Sunday, July 27, 2008

Thriftomania. Try it! You'll like it!

Published July 27, 2008
St. George Spectrum & Daily News

As a big fan of the study of psychology, it seems I’m always on the lookout for new and exciting disorders that can explain away a few of my weirder quirks. When I can’t find anything official, I make something up, trademark it, and wait for the psychiatric community to catch up. I guess you could say I’m a bit of a psychological hypochondriac with some delusions of grandeur mixed in for flavor.

I’m calling today’s disorder Thriftomania. It is defined as a pathological need to save money.

While I’ve always known my impulse to save a buck bordered on ridiculous, I didn’t consider it pathological until last night. On a break at work, I stood before a vending machine and faced the kind of decision that makes you question your internal wiring.

At some point during the day, some poor soul had wanted some sausage. The sausage had decided to stay. There it was, wedged between the glass display and a package of coconut sprinkled, mini donut “gems.” I surmised that if I were to buy the donuts, the weight of the package falling from its slot would most likely dislodge the package of sausages, and I would be the lucky recipient of an accidental two-for-one deal. Sounds reasonable, right?

Here’s the kicker. I don’t particularly care for vending machine sausage, by which I mean that I think it’s a dry, over-spiced mixture of fat and entrails wrapped in inedible plastic and in no way resembles food. The only thing I like less than a vending machine piece of sausage is a donut sprinkled with coconut. I went to the vending machines planning to buy a soda from the machine on the right, but met with a choice between spending money on something I want and saving money on something I don’t, well, let’s just say that when pathology and taste collide, pathology wins with a one two punch to the taste buds.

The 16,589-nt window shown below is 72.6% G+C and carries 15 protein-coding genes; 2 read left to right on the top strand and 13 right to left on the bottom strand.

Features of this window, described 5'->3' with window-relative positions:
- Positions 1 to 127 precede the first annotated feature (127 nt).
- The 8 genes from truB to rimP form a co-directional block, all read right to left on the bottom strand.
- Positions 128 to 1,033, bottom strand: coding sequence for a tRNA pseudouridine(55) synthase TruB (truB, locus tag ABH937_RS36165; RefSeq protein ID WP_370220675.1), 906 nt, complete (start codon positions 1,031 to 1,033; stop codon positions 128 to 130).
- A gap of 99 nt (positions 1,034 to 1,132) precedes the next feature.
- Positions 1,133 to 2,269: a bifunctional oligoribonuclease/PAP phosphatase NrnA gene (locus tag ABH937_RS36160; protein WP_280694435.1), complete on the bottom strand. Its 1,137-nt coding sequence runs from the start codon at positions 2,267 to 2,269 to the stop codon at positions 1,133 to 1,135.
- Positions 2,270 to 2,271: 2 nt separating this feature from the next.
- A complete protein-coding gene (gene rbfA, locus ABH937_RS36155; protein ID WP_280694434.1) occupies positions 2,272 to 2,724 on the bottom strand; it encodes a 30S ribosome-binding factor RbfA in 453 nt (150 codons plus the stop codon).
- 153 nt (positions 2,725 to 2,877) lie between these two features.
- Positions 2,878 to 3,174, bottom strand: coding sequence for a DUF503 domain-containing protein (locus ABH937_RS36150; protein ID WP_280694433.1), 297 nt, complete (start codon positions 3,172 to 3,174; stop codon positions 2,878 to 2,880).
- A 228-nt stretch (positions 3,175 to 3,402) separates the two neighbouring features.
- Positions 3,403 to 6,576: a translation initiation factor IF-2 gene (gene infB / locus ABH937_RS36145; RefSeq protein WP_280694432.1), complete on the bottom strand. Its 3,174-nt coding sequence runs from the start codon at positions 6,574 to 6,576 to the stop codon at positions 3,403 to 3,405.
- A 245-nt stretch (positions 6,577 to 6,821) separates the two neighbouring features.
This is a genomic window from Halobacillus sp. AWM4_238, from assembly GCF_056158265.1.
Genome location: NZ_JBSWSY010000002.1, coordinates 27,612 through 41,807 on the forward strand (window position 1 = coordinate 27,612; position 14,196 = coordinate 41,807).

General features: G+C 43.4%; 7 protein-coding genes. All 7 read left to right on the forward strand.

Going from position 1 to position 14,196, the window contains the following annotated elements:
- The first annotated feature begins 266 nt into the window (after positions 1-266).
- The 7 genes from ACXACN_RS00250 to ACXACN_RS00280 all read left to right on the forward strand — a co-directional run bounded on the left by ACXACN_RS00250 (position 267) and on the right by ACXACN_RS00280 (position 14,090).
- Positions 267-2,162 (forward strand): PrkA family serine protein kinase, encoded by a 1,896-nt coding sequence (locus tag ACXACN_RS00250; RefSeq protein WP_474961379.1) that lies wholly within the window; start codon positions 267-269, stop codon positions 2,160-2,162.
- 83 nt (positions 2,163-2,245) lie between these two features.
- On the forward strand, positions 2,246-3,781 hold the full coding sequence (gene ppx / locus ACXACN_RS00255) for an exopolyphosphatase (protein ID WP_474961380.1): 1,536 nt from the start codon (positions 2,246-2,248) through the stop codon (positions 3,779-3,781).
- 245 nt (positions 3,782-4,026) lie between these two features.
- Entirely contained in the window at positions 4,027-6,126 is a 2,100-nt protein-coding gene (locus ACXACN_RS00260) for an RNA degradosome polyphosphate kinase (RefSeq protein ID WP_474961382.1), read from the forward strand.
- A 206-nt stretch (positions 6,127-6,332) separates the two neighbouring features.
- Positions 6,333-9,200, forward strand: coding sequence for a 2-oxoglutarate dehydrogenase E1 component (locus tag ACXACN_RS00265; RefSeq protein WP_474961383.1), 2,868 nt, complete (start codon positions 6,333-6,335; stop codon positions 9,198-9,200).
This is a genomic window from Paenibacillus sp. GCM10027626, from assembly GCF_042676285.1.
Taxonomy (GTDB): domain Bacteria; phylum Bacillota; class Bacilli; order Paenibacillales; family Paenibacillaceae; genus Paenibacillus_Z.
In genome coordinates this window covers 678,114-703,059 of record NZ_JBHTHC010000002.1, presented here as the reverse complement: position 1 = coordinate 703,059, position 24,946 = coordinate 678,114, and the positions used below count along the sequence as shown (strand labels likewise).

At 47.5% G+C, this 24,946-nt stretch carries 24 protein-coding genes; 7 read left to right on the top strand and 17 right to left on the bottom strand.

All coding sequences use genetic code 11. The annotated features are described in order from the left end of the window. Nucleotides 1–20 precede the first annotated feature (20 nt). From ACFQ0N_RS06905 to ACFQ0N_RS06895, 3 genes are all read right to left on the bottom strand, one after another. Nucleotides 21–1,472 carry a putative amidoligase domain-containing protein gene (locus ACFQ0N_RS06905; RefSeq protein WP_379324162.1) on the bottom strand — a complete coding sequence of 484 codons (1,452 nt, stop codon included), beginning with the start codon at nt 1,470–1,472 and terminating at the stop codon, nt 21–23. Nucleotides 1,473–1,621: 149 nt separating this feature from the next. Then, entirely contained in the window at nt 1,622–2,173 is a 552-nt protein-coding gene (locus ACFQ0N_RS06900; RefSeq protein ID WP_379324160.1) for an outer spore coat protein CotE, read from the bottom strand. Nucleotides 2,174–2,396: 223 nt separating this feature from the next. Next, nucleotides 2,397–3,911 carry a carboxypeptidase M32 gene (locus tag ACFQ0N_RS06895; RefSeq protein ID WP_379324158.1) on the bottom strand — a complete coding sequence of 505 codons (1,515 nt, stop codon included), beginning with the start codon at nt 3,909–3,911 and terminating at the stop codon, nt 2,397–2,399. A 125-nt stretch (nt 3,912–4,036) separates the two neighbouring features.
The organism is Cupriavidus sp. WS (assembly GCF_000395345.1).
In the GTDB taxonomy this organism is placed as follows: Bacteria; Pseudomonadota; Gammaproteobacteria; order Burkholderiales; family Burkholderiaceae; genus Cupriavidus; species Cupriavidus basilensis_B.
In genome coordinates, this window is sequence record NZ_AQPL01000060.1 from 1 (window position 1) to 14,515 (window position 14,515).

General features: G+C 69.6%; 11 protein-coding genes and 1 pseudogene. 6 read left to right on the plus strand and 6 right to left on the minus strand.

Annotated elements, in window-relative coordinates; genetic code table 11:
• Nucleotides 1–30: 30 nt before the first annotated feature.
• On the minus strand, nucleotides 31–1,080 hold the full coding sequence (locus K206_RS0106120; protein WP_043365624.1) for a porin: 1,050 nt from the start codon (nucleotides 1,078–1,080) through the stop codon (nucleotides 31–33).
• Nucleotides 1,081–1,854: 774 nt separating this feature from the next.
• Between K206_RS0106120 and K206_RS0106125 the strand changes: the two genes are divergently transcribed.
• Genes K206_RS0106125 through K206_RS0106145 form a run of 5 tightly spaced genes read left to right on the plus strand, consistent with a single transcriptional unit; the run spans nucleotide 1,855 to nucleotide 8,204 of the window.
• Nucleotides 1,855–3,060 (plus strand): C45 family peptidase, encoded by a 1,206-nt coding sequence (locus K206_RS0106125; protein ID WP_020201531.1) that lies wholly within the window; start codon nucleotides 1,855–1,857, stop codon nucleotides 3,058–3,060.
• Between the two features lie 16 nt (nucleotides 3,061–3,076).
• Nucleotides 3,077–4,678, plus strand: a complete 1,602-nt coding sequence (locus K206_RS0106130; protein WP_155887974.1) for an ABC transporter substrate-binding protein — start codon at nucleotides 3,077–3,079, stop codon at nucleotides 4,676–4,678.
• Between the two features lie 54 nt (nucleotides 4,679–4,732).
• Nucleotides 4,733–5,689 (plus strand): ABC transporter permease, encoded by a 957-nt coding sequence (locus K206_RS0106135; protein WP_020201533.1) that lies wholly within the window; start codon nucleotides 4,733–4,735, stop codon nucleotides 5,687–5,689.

I ate the sausage and the donuts, then stared wistfully at the soda machine, my mouth dry and my pockets empty. I took a long hard look at myself and thought, I have a problem.

It doesn’t only happen at vending machines. I go to the bread store planning to spend $5 and end up spending $10 in order to pick a free item from the baker’s rack next to the cash register. The rack is usually full of the same loaves of bread I’m purchasing, so I’m spending $5 to save 90 cents. (In my defense, sometimes the rack has bagels.)

One time, I bought a pair of sneakers that were a size and half too big because they were on sale for only $3. I wore them for over a year, flipping and flopping everywhere I went, retying them here and there to kind of force a good fit. Sure, that was annoying, but they were brand name sneakers for THREE DOLLARS, people! THREE DOLLARS! Who would pass up a deal like that?

Before you judge, consider how hard it is to live with a disorder like this. I’m not crazy. I just need some help. Someday, there will be treatment options for people like me. Someday, some pioneering pharmaceutical company will develop a drug that will help me think before I save.

I’ll buy it in Mexico, of course. You don’t expect me to pay U.S. prices, do you?